Allow me to get something off my chest: Dustin Pedroia does not owe the Red Sox a penny, and I hope he collects every last cent of the $25 million remaining on the final two years of his contract.
With Andrew Luck retiring and forfeiting more than $58 million in future salary, some have suggested Pedroia should do the Red Sox a solid and just walk away from the final two guaranteed years on his eight-year, $110 million contract if he's indeed finished, as we all suspect.
Pedroia didn't sound quite ready to hang up his spikes when he met with reporters in Colorado on Tuesday while sporting crutches, but he's realistic about his chances.
"(The doctor) said once you get all the strength back, your knee will tell you if you can play baseball or if that's it," Pedroia told reporters. "This time, I'm taking it by steps, man. It would be nice to not hurt first and then be able to do normal life stuff and then if that's the case, we'll jump to the main goal, so one step at a time and hopefully it works out."
Pedroia went on to detail how he will need a knee replacement one day, but he's too young to take that step now. It's clear that his quality of life will be permanently affected, with Pedroia noting that he recently threw batting practice to his sons, "and the next three days, I was not moving."
How did Pedroia end up this way? It wasn't through any personal negligence, but in service to the Boston Red Sox. The 2017 Manny Machado slide that many blame for landing him in this predicament was only part of the story. The truth is, Pedroia had sacrificed his body to the point of lasting damage before Machado ever came in spikes high.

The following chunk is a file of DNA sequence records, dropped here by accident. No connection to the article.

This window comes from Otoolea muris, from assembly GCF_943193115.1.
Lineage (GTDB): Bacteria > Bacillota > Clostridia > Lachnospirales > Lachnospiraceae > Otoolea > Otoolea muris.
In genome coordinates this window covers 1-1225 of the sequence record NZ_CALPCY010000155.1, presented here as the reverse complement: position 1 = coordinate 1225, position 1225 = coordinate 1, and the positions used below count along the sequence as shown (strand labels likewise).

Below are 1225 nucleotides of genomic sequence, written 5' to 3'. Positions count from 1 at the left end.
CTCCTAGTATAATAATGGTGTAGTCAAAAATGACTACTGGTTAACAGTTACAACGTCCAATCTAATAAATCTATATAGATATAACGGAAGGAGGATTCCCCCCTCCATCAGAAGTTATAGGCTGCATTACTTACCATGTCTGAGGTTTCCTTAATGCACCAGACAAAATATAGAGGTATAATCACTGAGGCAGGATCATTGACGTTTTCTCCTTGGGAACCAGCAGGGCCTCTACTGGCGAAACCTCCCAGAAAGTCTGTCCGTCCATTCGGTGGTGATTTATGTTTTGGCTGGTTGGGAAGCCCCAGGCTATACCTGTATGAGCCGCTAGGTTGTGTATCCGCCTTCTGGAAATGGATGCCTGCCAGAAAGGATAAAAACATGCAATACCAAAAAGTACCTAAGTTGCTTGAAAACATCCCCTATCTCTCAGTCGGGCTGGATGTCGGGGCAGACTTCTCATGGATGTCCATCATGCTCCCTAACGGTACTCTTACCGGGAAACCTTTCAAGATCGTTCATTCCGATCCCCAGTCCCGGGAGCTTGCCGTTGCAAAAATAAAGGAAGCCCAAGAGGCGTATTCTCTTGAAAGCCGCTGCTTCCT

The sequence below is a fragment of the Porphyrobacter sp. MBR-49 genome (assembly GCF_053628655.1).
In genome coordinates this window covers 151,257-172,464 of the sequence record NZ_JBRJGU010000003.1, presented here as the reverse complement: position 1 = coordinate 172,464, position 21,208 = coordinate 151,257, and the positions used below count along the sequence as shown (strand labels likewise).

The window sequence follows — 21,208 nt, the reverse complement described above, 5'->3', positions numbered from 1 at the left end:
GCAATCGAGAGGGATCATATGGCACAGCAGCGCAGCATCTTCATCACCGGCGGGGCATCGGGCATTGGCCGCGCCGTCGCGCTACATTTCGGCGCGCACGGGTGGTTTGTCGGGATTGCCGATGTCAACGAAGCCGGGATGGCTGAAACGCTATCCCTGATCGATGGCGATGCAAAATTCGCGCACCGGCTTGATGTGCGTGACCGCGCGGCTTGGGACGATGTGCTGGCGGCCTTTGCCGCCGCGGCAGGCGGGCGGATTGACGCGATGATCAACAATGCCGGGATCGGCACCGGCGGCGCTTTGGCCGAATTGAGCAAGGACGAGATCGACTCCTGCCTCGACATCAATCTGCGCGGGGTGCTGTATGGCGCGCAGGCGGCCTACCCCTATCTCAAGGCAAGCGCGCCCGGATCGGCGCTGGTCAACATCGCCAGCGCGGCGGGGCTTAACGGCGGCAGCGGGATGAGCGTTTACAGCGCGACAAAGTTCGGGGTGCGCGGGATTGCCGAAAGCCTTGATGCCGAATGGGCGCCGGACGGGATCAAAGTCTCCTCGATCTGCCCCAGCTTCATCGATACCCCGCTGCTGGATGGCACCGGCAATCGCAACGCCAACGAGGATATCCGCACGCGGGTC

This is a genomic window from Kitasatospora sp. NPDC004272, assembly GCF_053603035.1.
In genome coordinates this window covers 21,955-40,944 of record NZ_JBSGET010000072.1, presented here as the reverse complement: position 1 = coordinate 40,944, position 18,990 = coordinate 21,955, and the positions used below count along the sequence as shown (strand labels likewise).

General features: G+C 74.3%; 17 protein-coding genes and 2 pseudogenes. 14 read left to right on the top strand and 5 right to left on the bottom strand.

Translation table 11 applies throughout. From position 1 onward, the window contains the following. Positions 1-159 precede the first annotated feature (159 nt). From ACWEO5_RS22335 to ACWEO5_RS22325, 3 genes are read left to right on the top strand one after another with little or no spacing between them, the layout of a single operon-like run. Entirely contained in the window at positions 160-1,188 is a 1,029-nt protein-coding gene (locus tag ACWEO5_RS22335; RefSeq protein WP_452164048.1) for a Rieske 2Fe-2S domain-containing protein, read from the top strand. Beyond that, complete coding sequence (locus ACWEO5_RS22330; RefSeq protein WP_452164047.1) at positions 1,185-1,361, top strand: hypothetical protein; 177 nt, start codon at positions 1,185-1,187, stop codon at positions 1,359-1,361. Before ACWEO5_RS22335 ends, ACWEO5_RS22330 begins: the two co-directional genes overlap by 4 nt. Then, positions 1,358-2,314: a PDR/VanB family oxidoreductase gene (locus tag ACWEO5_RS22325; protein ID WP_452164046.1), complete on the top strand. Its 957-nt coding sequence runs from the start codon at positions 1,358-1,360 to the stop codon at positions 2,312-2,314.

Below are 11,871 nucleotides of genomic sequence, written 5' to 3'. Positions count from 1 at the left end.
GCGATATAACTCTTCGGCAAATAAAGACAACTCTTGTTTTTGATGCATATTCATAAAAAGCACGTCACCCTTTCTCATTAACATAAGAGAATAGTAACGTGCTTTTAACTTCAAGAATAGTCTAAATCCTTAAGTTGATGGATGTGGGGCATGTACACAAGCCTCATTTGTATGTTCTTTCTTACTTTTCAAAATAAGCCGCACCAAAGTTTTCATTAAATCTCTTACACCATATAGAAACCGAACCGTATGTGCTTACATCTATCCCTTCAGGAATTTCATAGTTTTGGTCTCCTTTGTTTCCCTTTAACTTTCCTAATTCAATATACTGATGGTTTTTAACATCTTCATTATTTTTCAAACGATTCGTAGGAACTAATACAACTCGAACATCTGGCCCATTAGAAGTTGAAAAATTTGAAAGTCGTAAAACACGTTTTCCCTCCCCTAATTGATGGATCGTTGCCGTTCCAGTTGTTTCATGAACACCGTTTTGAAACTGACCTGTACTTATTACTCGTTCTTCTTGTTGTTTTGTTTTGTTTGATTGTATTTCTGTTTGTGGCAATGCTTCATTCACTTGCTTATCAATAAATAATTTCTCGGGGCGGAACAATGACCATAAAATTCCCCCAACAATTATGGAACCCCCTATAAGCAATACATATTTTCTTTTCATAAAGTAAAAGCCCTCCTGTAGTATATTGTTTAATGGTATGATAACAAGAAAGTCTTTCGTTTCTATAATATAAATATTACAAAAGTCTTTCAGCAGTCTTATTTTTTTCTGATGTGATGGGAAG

According to Spotrac's injury database, Pedroia has spent 437 days on the disabled/injured list since 2015 alone with all manner of hamstring, wrist, and knee injuries. He missed more than half of the 2010 season after fouling a ball off his foot and breaking it, he played the entire 2013 season with a torn thumb ligament that required surgery, and his offseasons since have generally required one procedure or another.
When he signed that eight-year extension in 2013, it was mocked in some corners for being too team-friendly. Only months later, after all, contemporary and rival Robinson Cano would sign with the Mariners for 10 years and $228 million. "What do I care?" Pedroia liked to say. "I'm rich as (expletive)."
Given Pedroia's body type (small) and playing style (all out), the Red Sox must've suspected they wouldn't see a return on the final years of their investment. He turns 38 during the 2021 season and there were only so many miles on those legs.
The surgeries he has endured since 2017 — from cartilage restoration to arthroscopies to bioplasties — paint the picture of a knee that's hanging together with yarn (and for a time, cement). If you made that sacrifice for your job, would you then decline the final two years of your guaranteed salary to help out an employer that profited off your sacrifice? No? Then why should he?
"Going through rehab processes is tough," Pedroia said in response to a question about Luck. "You get opinions, you hear everything, so you've just got to try to put your head down and do it. It definitely wears you out."
While Pedroia could agree to some sort of settlement with the Red Sox if he decides his career is over, this generally isn't how baseball works. The Mets still owed David Wright $27 million after he unofficially retired last September, though insurance covered part of it. Prince Fielder spent more than a year on the Rangers' 40-man roster after a neck injury ended his career in 2016, collecting the more than $100 million remaining on his contract. The Yankees paid Alex Rodriguez $27 million to retire in 2016.
Why should Pedroia be any different? Answer: he shouldn't. He earned that money, it's fully guaranteed, and my guess is he'd trade it in a second for two good knees. But that's not an option.
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